Salty, rich, and tangy, capers are a mainstay in Mediterranean cuisine and used to bring a burst of flavor to a variety of dishes.
Capers are the immature flower buds of Capparis spinosa, a type of bush that’s commonly cultivated in countries like Spain, Italy, and Greece (
They’re usually salted and pickled and used as a garnish or seasoning, thanks to their small size and intense flavor.
What’s more, capers pack quite a punch in terms of nutrition and may be associated with several health benefits.
This article explores some of the benefits and downsides of capers and will take a closer look at how to use them.
Because capers are consumed in very small amounts, each serving provides a low number of calories and few grams of carbs, fat, and protein.
However, they do contain a high amount of sodium, along with a small amount of copper and vitamin K.
A tablespoon (9 grams) of canned capers contains (
- Calories: 2
- Protein: 0.2 grams
- Carbs: 0.4 grams
- Fiber: 0.3 grams
- Sodium: 9% of the Daily Value (DV)
- Copper: 4% of the DV
- Vitamin K: 2% of the DV
- Riboflavin: 1% of the DV
- Iron: 1% of the DV
- Magnesium: 1% of the DV
Sodium plays a central role in regulating fluid balance and blood pressure levels (
Plus, they provide a bit of vitamin K, a micronutrient that your body needs for blood clotting and bone health (
Capers are low in calories, carbs, protein, and fat and contain a small amount of copper and vitamin K — two essential nutrients.
Capers may be associated with several health benefits.
Good source of antioxidants
Some research also indicates that antioxidants may reduce inflammation and protect against chronic conditions like heart disease, cancer, and type 2 diabetes (
Could support weight loss
Capers are loaded with flavor yet low in calories, making them an excellent addition to a healthy weight loss diet. And for some people, losing weight may benefit their overall health.
May have diabetes-fighting properties
Although more research is needed, some studies suggest that capers may have potent diabetes-fighting properties.
According to one review, certain components found in capers could help promote better blood sugar management by enhancing the uptake of sugar by the tissues, reducing carbohydrate absorption, and protecting the cells that produce insulin in the pancreas (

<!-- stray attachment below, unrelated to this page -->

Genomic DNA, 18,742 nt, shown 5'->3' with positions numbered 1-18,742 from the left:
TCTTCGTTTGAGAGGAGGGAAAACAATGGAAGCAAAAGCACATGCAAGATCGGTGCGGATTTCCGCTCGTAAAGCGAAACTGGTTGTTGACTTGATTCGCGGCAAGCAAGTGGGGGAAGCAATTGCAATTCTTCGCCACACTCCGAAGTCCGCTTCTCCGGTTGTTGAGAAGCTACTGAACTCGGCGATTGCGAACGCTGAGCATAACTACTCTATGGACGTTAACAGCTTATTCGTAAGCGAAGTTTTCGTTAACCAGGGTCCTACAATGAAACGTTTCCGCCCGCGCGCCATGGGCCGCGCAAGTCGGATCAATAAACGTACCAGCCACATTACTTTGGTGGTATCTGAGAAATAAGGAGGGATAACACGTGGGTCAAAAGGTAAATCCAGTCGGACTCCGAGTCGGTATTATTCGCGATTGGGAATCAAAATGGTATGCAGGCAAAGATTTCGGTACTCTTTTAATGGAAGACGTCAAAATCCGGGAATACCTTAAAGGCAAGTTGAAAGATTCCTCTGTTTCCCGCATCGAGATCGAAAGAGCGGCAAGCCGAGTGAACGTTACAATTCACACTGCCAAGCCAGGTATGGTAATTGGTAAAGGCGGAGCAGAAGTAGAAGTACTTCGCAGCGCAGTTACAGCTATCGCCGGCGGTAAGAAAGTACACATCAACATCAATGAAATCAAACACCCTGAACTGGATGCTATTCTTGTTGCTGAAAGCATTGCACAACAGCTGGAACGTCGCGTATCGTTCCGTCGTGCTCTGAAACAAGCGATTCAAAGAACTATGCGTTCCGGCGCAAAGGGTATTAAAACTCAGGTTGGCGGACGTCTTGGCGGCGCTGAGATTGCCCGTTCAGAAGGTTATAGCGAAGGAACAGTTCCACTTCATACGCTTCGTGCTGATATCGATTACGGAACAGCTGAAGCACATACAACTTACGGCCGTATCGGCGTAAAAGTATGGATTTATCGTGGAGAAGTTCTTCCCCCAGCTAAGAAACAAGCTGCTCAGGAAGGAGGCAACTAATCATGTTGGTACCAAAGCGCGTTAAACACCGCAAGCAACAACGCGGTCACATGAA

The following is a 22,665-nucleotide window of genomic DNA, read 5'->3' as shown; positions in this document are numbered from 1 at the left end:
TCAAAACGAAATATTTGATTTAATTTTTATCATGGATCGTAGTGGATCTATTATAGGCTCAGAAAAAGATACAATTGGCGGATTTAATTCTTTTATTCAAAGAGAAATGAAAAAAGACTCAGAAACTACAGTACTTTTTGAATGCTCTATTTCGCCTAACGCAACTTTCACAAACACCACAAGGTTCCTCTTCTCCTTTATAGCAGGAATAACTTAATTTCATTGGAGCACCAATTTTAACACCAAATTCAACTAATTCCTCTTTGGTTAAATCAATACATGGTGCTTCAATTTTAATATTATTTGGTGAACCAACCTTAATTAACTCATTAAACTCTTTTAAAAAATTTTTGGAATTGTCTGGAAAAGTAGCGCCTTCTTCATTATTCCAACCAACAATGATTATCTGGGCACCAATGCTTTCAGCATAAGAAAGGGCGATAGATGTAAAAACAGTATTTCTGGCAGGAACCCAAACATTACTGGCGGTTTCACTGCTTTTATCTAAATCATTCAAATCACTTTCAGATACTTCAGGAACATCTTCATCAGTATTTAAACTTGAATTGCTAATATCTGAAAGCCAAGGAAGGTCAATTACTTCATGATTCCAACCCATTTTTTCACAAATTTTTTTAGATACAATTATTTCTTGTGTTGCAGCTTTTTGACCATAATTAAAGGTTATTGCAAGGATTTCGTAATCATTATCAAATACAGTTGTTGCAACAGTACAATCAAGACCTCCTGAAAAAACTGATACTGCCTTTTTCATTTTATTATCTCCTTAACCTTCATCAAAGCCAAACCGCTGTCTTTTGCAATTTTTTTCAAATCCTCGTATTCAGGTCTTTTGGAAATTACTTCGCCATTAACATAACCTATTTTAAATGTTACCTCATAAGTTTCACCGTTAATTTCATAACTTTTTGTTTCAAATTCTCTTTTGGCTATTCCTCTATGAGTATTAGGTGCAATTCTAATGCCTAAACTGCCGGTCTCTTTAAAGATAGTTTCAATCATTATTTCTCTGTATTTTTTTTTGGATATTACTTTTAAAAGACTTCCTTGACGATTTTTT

Similarly, an older study in 54 people with diabetes found that consuming 400 mg of caper fruit extract 3 times daily for 2 months led to significant improvements in fasting blood sugar levels and long-term blood sugar management compared with those in a control group (
Still, more studies are needed to determine how capers may affect blood sugar levels when enjoyed in normal amounts as part of a healthy diet.
Capers are rich in antioxidants, including quercetin and rutin. They may also help support weight loss and promote healthy blood sugar levels, but more research is needed.
Capers are relatively high in sodium, packing nearly 9% of the recommended daily value into a 1-tablespoon (9-gram) serving (
For this reason, it’s best to enjoy capers in moderation as part of a well-rounded diet, especially if you’re watching your intake of salt or following a low sodium diet.
Additionally, you can rinse capers before using them to help decrease their sodium content.
Capers are relatively high in sodium, which may increase your blood pressure levels. High sodium diets have also been linked to other adverse effects, including an increased risk of stomach cancer.
Capers are a versatile ingredient that can be easily added to a variety of recipes.
Typically available pickled and canned, they have a rich, salty flavor and slightly tangy taste that works well in sandwiches, salads, and pasta dishes.
They’re also commonly used to make chicken piccata or served on bagels paired with lox, cream cheese, onions, tomatoes, and cucumbers.
If you’re feeling creative, you can also try using capers as a topping for your next homemade pizza, mixing them into dips and dressings, or swapping them in for pickles when making tuna or macaroni salad.
Keep in mind that capers are very salty, so you may need to adjust your recipes accordingly or rinse excess salt off of your capers before adding them to your recipes.
Capers can add a rich, salty flavor and tangy taste to sandwiches, salads, and pasta dishes. They can also be used to make chicken piccata, lox bagels, pizzas, dips, and dressings.
Capers are widely used as a seasoning and garnish in Mediterranean cuisine.
Although they’re low in calories and contain several important vitamins, minerals, and antioxidants, they’re also very high in sodium and should be enjoyed in moderation.
Try adding capers to pizza, pasta dishes, salads, sauces, and dressings for an extra burst of flavor and nutrients.
Just one thing
Try this today: Capers are great for giving some dishes a plant-based twist. For example, my favorite way to use capers is to swap them in for anchovies when I’m making Caesar salad dressing or pasta sauce.